I walked up to the gas station on the corner and bought two things like any good former boy scout would. One was a bottle of Gatorade and the other was a map of Brooklyn. I did know some folks in the Borough and Suzi reached them via phone and I was able to use my map to find their house. I spent the rest of the day there in shock and watching TV like everyone else in the world and hoping beyond hope to just go home to see my wife, my then 2 year old daughter Alexa and my 3 month old son Jared. The rest of my family had all congregated at my house and we got to talk on the phone. I was assured Alexa had no idea what was going on and that everyone was so happy to hear from me. Eventually the authorities would open up the bridges outbound after 9PM and I was able to borrow a car and make it back to Metuchen. I held Suzi so tight and told her how much I loved her. She told me she had let Alexa sleep in our bed and that I should go see her. As I cuddled up next to my little girl I couldn’t help but pick her up and place her on my chest. I wrapped my arms around her and hugged. She awoke smiled at me, gave me a kiss and said the words I will never ever forget, “Hi Daddy, I saw your castle fall down on TV today” I cried and I cried and held her knowing just how lucky I was to be home.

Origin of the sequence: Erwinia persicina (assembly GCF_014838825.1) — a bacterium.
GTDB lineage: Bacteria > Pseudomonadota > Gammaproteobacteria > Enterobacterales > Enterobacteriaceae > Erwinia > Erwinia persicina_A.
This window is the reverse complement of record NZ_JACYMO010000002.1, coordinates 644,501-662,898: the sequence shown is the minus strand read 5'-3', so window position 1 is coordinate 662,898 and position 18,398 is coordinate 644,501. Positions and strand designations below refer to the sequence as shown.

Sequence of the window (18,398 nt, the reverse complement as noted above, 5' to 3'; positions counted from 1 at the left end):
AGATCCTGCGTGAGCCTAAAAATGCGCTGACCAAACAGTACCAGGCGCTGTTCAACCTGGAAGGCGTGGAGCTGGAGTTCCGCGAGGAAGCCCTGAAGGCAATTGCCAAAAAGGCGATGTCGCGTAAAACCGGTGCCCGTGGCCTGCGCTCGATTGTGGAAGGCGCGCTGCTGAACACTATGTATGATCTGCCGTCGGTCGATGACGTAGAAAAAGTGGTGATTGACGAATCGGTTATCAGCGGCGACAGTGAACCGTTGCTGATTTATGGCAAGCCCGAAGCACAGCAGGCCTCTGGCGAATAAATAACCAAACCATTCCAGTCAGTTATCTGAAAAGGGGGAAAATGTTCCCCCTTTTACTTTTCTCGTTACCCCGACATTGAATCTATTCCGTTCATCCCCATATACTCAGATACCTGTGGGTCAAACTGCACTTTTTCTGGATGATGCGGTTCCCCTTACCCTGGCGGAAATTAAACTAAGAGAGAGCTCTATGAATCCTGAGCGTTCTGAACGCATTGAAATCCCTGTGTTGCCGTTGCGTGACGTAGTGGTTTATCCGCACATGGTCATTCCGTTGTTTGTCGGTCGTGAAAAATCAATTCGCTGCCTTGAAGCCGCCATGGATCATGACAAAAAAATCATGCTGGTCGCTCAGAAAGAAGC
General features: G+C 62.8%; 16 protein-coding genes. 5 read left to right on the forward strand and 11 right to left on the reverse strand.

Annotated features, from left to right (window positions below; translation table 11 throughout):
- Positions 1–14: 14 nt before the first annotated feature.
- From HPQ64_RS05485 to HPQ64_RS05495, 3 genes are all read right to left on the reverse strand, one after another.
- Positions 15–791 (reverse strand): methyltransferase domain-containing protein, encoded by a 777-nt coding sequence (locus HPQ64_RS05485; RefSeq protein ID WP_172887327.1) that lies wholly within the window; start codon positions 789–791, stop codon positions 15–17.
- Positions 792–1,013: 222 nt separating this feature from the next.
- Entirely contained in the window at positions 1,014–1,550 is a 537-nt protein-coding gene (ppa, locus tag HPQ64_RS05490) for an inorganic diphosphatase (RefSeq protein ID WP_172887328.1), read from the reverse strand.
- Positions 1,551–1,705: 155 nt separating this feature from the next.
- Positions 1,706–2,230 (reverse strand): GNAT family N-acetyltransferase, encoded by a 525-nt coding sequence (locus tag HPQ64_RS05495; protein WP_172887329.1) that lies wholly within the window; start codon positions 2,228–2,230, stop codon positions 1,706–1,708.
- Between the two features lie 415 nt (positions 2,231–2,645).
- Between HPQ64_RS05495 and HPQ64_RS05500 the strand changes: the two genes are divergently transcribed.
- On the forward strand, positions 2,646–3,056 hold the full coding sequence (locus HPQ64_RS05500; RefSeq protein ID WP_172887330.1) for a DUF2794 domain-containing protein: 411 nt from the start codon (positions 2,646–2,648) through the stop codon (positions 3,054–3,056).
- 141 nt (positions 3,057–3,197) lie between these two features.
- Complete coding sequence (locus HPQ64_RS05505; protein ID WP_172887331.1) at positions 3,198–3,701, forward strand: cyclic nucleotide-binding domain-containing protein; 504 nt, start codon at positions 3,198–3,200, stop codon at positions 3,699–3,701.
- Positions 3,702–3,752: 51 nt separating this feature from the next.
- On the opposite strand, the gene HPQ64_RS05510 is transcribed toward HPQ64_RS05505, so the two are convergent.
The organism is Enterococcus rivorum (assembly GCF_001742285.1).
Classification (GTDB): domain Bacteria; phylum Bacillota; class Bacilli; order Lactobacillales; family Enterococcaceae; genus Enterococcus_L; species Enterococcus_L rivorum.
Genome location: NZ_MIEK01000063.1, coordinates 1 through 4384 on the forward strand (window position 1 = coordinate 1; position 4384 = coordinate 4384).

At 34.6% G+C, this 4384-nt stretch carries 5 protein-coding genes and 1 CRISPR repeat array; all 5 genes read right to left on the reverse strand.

Now while it was important for me to tell you all my 9/11 story it is not the message I want you to take home. To hear that message I need to tell you about my journey of healing from it. For the first two years I denied any problem. But I was angry. Angry with everyone. Angry at the world. Angry with work, it took me there that day. Angry with my wife because I had to go to work so she could stay home with the kids. Angry with New Jersey for being so close to New York. I used to joke I wanted to pick up and move my family to a hole in Nebraska. Everyone would chuckle at me but I meant it. This wasn’t a conscious anger. I didn’t go around yelling at people. More often than not it was subconscious. I was just simmering inside and a pretty miserable person. I had a lot of trouble sleeping and suffered from continuous nightmares. Sometimes in these dreams I was on the front lines of a war where the enemy was shooting planes at us. Other nights it would be more real but this time I didn’t escape the rubble. As the lack of sleep continued I would become even more irritable. By the second anniversary of 9/11 in 2003 Suzi was at a point where she knew I needed help. My selfish pride and the consuming anger wouldn’t allow me to admit that she was right.